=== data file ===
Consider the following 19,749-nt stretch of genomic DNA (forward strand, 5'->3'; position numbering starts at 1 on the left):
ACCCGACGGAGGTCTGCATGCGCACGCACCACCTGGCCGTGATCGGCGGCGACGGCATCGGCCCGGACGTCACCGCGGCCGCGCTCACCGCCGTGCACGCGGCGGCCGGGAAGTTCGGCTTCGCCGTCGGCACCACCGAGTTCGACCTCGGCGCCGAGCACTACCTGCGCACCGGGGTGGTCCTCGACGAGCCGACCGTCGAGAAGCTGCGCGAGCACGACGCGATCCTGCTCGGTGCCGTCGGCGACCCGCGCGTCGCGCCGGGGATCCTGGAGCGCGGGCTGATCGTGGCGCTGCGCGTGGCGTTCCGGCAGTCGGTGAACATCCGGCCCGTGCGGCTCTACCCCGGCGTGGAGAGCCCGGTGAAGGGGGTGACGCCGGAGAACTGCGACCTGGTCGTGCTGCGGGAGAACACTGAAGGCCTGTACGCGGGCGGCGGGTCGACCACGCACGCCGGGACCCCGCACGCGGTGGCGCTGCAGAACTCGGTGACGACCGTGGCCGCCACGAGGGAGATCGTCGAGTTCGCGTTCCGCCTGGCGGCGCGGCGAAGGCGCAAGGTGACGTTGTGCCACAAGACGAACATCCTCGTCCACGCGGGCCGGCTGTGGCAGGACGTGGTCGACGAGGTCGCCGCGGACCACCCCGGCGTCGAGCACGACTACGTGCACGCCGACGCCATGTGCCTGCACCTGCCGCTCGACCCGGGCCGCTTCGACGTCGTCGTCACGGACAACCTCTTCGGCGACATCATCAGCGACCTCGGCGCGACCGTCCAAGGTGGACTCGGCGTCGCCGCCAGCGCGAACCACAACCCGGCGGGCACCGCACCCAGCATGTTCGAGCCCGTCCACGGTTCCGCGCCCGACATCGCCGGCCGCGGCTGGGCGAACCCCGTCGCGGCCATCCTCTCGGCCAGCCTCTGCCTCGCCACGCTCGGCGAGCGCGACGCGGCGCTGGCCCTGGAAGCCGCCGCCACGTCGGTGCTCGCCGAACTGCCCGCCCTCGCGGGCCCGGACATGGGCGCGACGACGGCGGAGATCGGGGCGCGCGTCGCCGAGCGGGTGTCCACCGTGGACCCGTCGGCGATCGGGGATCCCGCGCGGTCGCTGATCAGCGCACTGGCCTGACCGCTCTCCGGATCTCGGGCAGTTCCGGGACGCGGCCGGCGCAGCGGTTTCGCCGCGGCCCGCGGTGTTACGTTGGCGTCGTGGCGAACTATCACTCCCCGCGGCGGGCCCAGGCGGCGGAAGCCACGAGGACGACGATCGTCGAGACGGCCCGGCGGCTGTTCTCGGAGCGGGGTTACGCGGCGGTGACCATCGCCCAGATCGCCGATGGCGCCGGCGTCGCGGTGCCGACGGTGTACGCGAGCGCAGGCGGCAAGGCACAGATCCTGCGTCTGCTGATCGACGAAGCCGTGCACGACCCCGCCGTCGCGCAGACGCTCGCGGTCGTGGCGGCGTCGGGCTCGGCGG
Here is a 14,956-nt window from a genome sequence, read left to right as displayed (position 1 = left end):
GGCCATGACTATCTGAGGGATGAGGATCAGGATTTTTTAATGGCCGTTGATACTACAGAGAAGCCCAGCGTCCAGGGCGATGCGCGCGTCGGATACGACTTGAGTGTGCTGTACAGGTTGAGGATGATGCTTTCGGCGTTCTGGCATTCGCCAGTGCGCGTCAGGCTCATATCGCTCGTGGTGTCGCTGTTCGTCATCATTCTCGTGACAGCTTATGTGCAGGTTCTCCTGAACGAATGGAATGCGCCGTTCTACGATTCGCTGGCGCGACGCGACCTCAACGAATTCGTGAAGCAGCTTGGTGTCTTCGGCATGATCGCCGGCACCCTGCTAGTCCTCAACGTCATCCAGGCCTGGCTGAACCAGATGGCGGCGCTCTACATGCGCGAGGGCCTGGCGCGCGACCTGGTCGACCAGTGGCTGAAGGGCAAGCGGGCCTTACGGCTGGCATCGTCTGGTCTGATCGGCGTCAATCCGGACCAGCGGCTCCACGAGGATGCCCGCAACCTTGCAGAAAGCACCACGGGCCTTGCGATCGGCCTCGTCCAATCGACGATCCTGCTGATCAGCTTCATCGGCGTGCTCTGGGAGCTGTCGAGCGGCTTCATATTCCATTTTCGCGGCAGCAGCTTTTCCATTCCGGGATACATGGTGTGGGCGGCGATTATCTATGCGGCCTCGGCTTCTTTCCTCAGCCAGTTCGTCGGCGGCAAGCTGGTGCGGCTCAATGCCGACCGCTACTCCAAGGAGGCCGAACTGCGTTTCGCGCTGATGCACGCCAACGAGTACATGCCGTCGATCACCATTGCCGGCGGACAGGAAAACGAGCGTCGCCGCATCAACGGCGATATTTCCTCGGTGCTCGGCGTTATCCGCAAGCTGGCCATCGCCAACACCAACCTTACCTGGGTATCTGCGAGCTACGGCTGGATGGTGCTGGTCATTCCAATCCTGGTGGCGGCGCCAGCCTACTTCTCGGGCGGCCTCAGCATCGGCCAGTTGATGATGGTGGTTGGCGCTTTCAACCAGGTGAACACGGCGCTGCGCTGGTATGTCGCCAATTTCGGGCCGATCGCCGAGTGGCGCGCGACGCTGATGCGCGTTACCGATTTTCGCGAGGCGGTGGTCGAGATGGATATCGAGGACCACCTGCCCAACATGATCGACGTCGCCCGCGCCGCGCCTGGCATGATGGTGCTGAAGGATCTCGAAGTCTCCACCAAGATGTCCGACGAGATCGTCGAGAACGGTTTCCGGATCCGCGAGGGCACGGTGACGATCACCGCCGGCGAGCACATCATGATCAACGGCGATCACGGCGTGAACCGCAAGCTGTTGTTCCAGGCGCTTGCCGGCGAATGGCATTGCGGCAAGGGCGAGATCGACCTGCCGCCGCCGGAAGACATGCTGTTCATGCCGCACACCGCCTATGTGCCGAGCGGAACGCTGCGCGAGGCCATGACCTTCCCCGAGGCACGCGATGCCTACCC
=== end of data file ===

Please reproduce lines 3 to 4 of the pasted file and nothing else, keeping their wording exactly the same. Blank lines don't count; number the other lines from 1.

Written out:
Here is a 14,956-nt window from a genome sequence, read left to right as displayed (position 1 = left end):
GGCCATGACTATCTGAGGGATGAGGATCAGGATTTTTTAATGGCCGTTGATACTACAGAGAAGCCCAGCGTCCAGGGCGATGCGCGCGTCGGATACGACTTGAGTGTGCTGTACAGGTTGAGGATGATGCTTTCGGCGTTCTGGCATTCGCCAGTGCGCGTCAGGCTCATATCGCTCGTGGTGTCGCTGTTCGTCATCATTCTCGTGACAGCTTATGTGCAGGTTCTCCTGAACGAATGGAATGCGCCGTTCTACGATTCGCTGGCGCGACGCGACCTCAACGAATTCGTGAAGCAGCTTGGTGTCTTCGGCATGATCGCCGGCACCCTGCTAGTCCTCAACGTCATCCAGGCCTGGCTGAACCAGATGGCGGCGCTCTACATGCGCGAGGGCCTGGCGCGCGACCTGGTCGACCAGTGGCTGAAGGGCAAGCGGGCCTTACGGCTGGCATCGTCTGGTCTGATCGGCGTCAATCCGGACCAGCGGCTCCACGAGGATGCCCGCAACCTTGCAGAAAGCACCACGGGCCTTGCGATCGGCCTCGTCCAATCGACGATCCTGCTGATCAGCTTCATCGGCGTGCTCTGGGAGCTGTCGAGCGGCTTCATATTCCATTTTCGCGGCAGCAGCTTTTCCATTCCGGGATACATGGTGTGGGCGGCGATTATCTATGCGGCCTCGGCTTCTTTCCTCAGCCAGTTCGTCGGCGGCAAGCTGGTGCGGCTCAATGCCGACCGCTACTCCAAGGAGGCCGAACTGCGTTTCGCGCTGATGCACGCCAACGAGTACATGCCGTCGATCACCATTGCCGGCGGACAGGAAAACGAGCGTCGCCGCATCAACGGCGATATTTCCTCGGTGCTCGGCGTTATCCGCAAGCTGGCCATCGCCAACACCAACCTTACCTGGGTATCTGCGAGCTACGGCTGGATGGTGCTGGTCATTCCAATCCTGGTGGCGGCGCCAGCCTACTTCTCGGGCGGCCTCAGCATCGGCCAGTTGATGATGGTGGTTGGCGCTTTCAACCAGGTGAACACGGCGCTGCGCTGGTATGTCGCCAATTTCGGGCCGATCGCCGAGTGGCGCGCGACGCTGATGCGCGTTACCGATTTTCGCGAGGCGGTGGTCGAGATGGATATCGAGGACCACCTGCCCAACATGATCGACGTCGCCCGCGCCGCGCCTGGCATGATGGTGCTGAAGGATCTCGAAGTCTCCACCAAGATGTCCGACGAGATCGTCGAGAACGGTTTCCGGATCCGCGAGGGCACGGTGACGATCACCGCCGGCGAGCACATCATGATCAACGGCGATCACGGCGTGAACCGCAAGCTGTTGTTCCAGGCGCTTGCCGGCGAATGGCATTGCGGCAAGGGCGAGATCGACCTGCCGCCGCCGGAAGACATGCTGTTCATGCCGCACACCGCCTATGTGCCGAGCGGAACGCTGCGCGAGGCCATGACCTTCCCCGAGGCACGCGATGCCTACCC